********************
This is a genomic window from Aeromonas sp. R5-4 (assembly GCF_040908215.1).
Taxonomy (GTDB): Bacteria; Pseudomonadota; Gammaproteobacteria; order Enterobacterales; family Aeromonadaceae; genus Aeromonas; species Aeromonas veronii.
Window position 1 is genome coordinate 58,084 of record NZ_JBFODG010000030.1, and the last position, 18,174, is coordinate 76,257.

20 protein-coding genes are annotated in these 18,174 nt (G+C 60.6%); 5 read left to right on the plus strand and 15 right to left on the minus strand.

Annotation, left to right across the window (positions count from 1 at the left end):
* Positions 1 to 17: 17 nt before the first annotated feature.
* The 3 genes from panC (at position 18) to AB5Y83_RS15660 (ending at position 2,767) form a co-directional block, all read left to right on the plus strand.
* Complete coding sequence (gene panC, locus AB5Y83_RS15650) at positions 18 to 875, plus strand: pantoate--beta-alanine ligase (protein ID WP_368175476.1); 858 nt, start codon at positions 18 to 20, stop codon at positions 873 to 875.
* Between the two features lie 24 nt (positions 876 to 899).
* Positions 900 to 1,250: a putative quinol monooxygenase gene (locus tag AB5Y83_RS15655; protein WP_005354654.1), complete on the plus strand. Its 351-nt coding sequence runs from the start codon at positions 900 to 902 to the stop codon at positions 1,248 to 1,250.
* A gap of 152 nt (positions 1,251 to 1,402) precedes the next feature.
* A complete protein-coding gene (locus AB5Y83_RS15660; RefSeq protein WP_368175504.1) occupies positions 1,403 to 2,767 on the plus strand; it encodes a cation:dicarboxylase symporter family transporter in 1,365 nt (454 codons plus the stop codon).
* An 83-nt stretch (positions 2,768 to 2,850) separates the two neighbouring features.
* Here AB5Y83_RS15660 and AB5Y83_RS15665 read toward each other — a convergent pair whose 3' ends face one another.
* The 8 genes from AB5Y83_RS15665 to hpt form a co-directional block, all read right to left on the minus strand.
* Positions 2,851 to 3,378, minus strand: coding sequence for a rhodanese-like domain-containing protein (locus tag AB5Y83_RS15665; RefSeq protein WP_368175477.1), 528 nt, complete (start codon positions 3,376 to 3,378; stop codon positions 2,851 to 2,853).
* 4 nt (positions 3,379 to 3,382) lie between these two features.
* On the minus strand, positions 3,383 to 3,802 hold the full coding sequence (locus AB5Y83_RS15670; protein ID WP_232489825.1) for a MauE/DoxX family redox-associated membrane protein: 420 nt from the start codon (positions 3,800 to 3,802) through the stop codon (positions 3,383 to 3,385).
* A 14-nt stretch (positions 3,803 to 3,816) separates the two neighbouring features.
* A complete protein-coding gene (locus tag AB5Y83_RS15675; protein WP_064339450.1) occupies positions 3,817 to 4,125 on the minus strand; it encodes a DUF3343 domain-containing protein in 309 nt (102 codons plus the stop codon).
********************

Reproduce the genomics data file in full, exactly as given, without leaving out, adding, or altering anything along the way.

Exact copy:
This is a genomic window from Aeromonas sp. R5-4 (assembly GCF_040908215.1).
Taxonomy (GTDB): Bacteria; Pseudomonadota; Gammaproteobacteria; order Enterobacterales; family Aeromonadaceae; genus Aeromonas; species Aeromonas veronii.
Window position 1 is genome coordinate 58,084 of record NZ_JBFODG010000030.1, and the last position, 18,174, is coordinate 76,257.

20 protein-coding genes are annotated in these 18,174 nt (G+C 60.6%); 5 read left to right on the plus strand and 15 right to left on the minus strand.

Annotation, left to right across the window (positions count from 1 at the left end):
* Positions 1 to 17: 17 nt before the first annotated feature.
* The 3 genes from panC (at position 18) to AB5Y83_RS15660 (ending at position 2,767) form a co-directional block, all read left to right on the plus strand.
* Complete coding sequence (gene panC, locus AB5Y83_RS15650) at positions 18 to 875, plus strand: pantoate--beta-alanine ligase (protein ID WP_368175476.1); 858 nt, start codon at positions 18 to 20, stop codon at positions 873 to 875.
* Between the two features lie 24 nt (positions 876 to 899).
* Positions 900 to 1,250: a putative quinol monooxygenase gene (locus tag AB5Y83_RS15655; protein WP_005354654.1), complete on the plus strand. Its 351-nt coding sequence runs from the start codon at positions 900 to 902 to the stop codon at positions 1,248 to 1,250.
* A gap of 152 nt (positions 1,251 to 1,402) precedes the next feature.
* A complete protein-coding gene (locus AB5Y83_RS15660; RefSeq protein WP_368175504.1) occupies positions 1,403 to 2,767 on the plus strand; it encodes a cation:dicarboxylase symporter family transporter in 1,365 nt (454 codons plus the stop codon).
* An 83-nt stretch (positions 2,768 to 2,850) separates the two neighbouring features.
* Here AB5Y83_RS15660 and AB5Y83_RS15665 read toward each other — a convergent pair whose 3' ends face one another.
* The 8 genes from AB5Y83_RS15665 to hpt form a co-directional block, all read right to left on the minus strand.
* Positions 2,851 to 3,378, minus strand: coding sequence for a rhodanese-like domain-containing protein (locus tag AB5Y83_RS15665; RefSeq protein WP_368175477.1), 528 nt, complete (start codon positions 3,376 to 3,378; stop codon positions 2,851 to 2,853).
* 4 nt (positions 3,379 to 3,382) lie between these two features.
* On the minus strand, positions 3,383 to 3,802 hold the full coding sequence (locus AB5Y83_RS15670; protein ID WP_232489825.1) for a MauE/DoxX family redox-associated membrane protein: 420 nt from the start codon (positions 3,800 to 3,802) through the stop codon (positions 3,383 to 3,385).
* A 14-nt stretch (positions 3,803 to 3,816) separates the two neighbouring features.
* A complete protein-coding gene (locus tag AB5Y83_RS15675; protein WP_064339450.1) occupies positions 3,817 to 4,125 on the minus strand; it encodes a DUF3343 domain-containing protein in 309 nt (102 codons plus the stop codon).